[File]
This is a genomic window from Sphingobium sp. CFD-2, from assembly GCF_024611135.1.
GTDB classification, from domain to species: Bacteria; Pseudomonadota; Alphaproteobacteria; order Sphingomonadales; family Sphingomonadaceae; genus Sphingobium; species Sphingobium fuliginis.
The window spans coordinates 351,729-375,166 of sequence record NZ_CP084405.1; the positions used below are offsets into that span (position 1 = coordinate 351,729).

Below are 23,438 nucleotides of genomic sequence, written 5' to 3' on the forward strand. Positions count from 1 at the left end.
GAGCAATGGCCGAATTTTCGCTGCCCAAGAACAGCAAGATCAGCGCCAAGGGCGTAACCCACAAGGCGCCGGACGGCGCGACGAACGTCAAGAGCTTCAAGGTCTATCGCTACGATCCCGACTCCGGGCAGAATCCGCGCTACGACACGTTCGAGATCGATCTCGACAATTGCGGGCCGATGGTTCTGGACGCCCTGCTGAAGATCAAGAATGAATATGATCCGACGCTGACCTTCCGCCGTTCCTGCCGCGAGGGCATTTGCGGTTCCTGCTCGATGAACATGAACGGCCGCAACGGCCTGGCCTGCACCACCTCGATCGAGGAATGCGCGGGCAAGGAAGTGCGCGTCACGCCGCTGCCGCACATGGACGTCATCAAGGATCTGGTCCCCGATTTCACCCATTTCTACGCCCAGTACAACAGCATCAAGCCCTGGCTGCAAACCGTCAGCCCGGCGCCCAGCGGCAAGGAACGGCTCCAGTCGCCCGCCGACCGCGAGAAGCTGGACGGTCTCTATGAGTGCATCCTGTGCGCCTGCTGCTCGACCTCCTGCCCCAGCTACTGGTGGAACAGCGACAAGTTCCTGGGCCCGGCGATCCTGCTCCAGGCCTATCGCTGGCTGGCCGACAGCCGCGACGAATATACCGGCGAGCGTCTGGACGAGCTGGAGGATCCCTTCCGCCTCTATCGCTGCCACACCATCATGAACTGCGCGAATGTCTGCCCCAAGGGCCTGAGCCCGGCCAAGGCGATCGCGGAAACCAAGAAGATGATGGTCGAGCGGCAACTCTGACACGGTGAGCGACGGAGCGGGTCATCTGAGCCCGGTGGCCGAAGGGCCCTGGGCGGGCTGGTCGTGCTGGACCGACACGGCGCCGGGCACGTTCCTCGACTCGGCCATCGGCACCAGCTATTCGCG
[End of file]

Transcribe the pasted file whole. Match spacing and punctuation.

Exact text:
This is a genomic window from Sphingobium sp. CFD-2, from assembly GCF_024611135.1.
GTDB classification, from domain to species: Bacteria; Pseudomonadota; Alphaproteobacteria; order Sphingomonadales; family Sphingomonadaceae; genus Sphingobium; species Sphingobium fuliginis.
The window spans coordinates 351,729-375,166 of sequence record NZ_CP084405.1; the positions used below are offsets into that span (position 1 = coordinate 351,729).

Below are 23,438 nucleotides of genomic sequence, written 5' to 3' on the forward strand. Positions count from 1 at the left end.
GAGCAATGGCCGAATTTTCGCTGCCCAAGAACAGCAAGATCAGCGCCAAGGGCGTAACCCACAAGGCGCCGGACGGCGCGACGAACGTCAAGAGCTTCAAGGTCTATCGCTACGATCCCGACTCCGGGCAGAATCCGCGCTACGACACGTTCGAGATCGATCTCGACAATTGCGGGCCGATGGTTCTGGACGCCCTGCTGAAGATCAAGAATGAATATGATCCGACGCTGACCTTCCGCCGTTCCTGCCGCGAGGGCATTTGCGGTTCCTGCTCGATGAACATGAACGGCCGCAACGGCCTGGCCTGCACCACCTCGATCGAGGAATGCGCGGGCAAGGAAGTGCGCGTCACGCCGCTGCCGCACATGGACGTCATCAAGGATCTGGTCCCCGATTTCACCCATTTCTACGCCCAGTACAACAGCATCAAGCCCTGGCTGCAAACCGTCAGCCCGGCGCCCAGCGGCAAGGAACGGCTCCAGTCGCCCGCCGACCGCGAGAAGCTGGACGGTCTCTATGAGTGCATCCTGTGCGCCTGCTGCTCGACCTCCTGCCCCAGCTACTGGTGGAACAGCGACAAGTTCCTGGGCCCGGCGATCCTGCTCCAGGCCTATCGCTGGCTGGCCGACAGCCGCGACGAATATACCGGCGAGCGTCTGGACGAGCTGGAGGATCCCTTCCGCCTCTATCGCTGCCACACCATCATGAACTGCGCGAATGTCTGCCCCAAGGGCCTGAGCCCGGCCAAGGCGATCGCGGAAACCAAGAAGATGATGGTCGAGCGGCAACTCTGACACGGTGAGCGACGGAGCGGGTCATCTGAGCCCGGTGGCCGAAGGGCCCTGGGCGGGCTGGTCGTGCTGGACCGACACGGCGCCGGGCACGTTCCTCGACTCGGCCATCGGCACCAGCTATTCGCG